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Galactic Center: NASA's Great Observatories Examine the Galactic Center Region

  • A new image of the center of the Milky Way combines data from NASA's three Great Observatories.

  • In this image, X-rays from Chandra are blue and violet, near-infrared emission from Hubble is yellow, and Spitzer's infrared data are red.

  • Large prints of this image were distributed to some 150 U.S. planetariums, science centers and others as part of the International Year of Astronomy 2009 activities.

In celebration of the International Year of Astronomy 2009, NASA's Great Observatories -- the Hubble Space Telescope, the Spitzer Space Telescope, and the Chandra X-ray Observatory -- have collaborated to produce an unprecedented image of the central region of our Milky Way galaxy.

In this spectacular image, observations using infrared light and X-ray light see through the obscuring dust and reveal the intense activity near the galactic core. Note that the center of the galaxy is located within the bright white region to the right of and just below the middle of the image (labeled Sagitarrius A when you roll your mouse over the above composite image). The entire image width covers about one-half a degree, about the same angular width as the full moon.

Each telescope's contribution is presented in a different color:

- Yellow represents the near-infrared observations of Hubble. They outline the energetic regions where stars are being born as well as reveal hundreds of thousands of stars.

- Red represents the infrared observations of Spitzer. The radiation and winds from stars create glowing dust clouds that exhibit complex structures from compact, spherical globules to long, stringy filaments.

- Blue and violet represents the X-ray observations of Chandra. X-rays are emitted by gas heated to millions of degrees by stellar explosions and by outflows from the supermassive black hole in the galaxy's center. The bright blue blob on the left side of the full field image is emission from a double star system containing either a neutron star or a black hole.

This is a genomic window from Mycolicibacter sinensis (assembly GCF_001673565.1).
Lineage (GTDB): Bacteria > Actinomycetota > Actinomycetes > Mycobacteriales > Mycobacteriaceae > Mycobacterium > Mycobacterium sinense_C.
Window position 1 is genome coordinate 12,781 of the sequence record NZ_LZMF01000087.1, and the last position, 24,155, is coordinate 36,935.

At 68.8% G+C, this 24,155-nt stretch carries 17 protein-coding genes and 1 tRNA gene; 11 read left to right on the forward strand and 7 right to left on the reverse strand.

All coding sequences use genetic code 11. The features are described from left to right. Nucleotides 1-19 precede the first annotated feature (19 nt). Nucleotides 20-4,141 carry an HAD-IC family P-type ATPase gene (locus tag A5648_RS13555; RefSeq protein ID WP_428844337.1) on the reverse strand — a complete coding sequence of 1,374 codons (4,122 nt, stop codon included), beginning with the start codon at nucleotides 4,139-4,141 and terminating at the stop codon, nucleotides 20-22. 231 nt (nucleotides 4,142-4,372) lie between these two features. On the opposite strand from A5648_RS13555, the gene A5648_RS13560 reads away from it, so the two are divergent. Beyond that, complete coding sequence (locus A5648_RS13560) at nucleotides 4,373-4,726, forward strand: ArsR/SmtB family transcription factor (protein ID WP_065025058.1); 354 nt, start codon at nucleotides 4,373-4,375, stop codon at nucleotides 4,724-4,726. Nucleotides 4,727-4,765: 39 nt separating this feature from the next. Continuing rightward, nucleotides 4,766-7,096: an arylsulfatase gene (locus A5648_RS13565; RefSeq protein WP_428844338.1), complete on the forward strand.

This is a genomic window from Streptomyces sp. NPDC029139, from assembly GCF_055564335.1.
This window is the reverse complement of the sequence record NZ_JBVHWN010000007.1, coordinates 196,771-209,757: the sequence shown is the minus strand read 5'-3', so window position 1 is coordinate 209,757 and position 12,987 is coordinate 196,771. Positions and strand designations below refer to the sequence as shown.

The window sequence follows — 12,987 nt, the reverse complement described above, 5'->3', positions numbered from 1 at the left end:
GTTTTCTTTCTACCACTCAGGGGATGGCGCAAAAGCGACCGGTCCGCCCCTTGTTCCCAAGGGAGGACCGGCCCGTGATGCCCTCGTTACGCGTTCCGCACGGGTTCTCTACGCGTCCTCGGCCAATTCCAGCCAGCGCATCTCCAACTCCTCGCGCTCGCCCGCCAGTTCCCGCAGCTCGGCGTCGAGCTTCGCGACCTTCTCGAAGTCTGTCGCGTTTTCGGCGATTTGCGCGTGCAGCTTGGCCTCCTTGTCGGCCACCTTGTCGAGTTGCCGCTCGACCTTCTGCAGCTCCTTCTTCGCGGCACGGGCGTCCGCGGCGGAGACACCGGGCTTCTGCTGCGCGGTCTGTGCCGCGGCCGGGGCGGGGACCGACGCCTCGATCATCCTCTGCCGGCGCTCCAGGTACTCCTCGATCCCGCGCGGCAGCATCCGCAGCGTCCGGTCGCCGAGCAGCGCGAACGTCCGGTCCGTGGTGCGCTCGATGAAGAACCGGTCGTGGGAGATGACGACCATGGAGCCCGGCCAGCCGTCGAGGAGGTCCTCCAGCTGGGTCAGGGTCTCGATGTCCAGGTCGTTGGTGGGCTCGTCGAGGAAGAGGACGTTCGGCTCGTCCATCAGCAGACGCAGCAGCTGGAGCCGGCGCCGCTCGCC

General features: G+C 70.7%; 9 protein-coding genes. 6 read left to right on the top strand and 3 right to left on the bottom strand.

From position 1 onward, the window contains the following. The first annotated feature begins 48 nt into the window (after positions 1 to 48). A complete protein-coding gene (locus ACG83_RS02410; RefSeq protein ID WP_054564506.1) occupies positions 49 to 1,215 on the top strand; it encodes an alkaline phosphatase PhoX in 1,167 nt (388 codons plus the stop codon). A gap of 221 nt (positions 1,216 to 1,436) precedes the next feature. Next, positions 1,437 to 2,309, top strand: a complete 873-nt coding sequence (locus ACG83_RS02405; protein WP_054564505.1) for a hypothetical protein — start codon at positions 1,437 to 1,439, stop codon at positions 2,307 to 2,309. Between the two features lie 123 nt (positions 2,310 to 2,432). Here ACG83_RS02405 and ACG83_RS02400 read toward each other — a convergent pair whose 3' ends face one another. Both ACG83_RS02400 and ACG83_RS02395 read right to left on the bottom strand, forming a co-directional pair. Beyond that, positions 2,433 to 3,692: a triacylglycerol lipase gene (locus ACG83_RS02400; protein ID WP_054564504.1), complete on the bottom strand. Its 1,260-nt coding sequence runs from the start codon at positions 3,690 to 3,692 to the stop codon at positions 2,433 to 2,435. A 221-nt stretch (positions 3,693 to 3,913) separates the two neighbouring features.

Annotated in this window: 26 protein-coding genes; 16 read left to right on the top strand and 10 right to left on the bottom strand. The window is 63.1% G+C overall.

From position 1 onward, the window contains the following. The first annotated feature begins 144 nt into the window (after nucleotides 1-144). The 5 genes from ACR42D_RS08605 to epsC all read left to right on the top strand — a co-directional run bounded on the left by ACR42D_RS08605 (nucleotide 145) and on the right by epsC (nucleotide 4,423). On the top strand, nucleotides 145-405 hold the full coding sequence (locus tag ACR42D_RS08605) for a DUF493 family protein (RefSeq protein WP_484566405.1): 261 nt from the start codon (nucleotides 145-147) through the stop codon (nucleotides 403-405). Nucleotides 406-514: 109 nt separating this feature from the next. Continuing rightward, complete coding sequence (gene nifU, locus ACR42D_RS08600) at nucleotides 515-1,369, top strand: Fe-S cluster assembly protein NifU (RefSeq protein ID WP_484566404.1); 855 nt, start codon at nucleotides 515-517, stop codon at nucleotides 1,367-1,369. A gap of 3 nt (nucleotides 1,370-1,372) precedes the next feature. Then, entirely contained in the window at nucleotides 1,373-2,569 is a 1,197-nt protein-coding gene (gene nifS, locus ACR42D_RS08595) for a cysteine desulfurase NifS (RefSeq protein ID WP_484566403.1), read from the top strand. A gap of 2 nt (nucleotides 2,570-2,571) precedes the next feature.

When these views are brought together, this composite image provides one of the most detailed views ever of our galaxy's mysterious core.

Fast Facts for Galactic Center:
Credit  X-ray: NASA/CXC/UMass/D. Wang et al.; Optical: NASA/ESA/STScI/D.Wang et al.; IR: NASA/JPL-Caltech/SSC/S.Stolovy
Release Date  November 10, 2009
Scale  Image is 32 by 16 arcmin
Category  Normal Galaxies & Starburst Galaxies, Milky Way Galaxy
Coordinates (J2000)  RA 17h 45m 36s | Dec -28° 55' 58.8"
Constellation  Sagittarius
Observation Date  03/29/2000 - 07/19/2007
Observation Time  26 days 3 hours
Obs. ID  658,944-945, 1561, 2267-2296, 2943, 2951-2954, 3392-3393, 3549, 3663, 3665, 4500, 4683-4684, 5360, 5892, 5950-5954, 6113, 6363, 6639, 6640-6646, 7034-7048, 7345-7346, 7554-7557, 8214, 8459, 8567
Instrument  ACIS
Color Code  X-ray (Blue, Purple); Optical (Yellow); IR (Red)
IR
Optical
X-ray
Distance Estimate  About 26,000 light years
Visitor Comments (25)

Absolutely amazing. No way we are alone.

Posted by Collin grantham on Friday, 06.14.13 @ 09:37am


No person in their right mind would want to get close to the 4 million solar mass black hole at the center of our Milky Way galaxy, except for some Cosmologists who think they can go through the "singularity" and come out on the other side somewhere else in the Universe. Good luck fellas, you're gonna need it!

Posted by Gregg Grider on Monday, 06.3.13 @ 19:53pm


It is really wonderful. And I am very happy with this achievement of NASA. I want to know how the space looks in 3d.

Posted by Rakesh B Kasangeri on Wednesday, 08.25.10 @ 10:32am


It appears to me as if the X-ray portion of the image shows a faint jet coming up from Sagittarius A. Of course, it could be just other hot excited gases that's not associated with Sagittarius A. I don't know if further analysis has been done to determine one way or the other.

Would a lack of radio jet emission be considered enough to rule out such a possibility? Could it still be a remnant of a jet in the not too distant past?

Posted by David Halliday on Tuesday, 01.12.10 @ 10:15am


It looks like the center of the milky way is very light. If you lived on a planet in the middle of the milky way, would there ever be night darkness?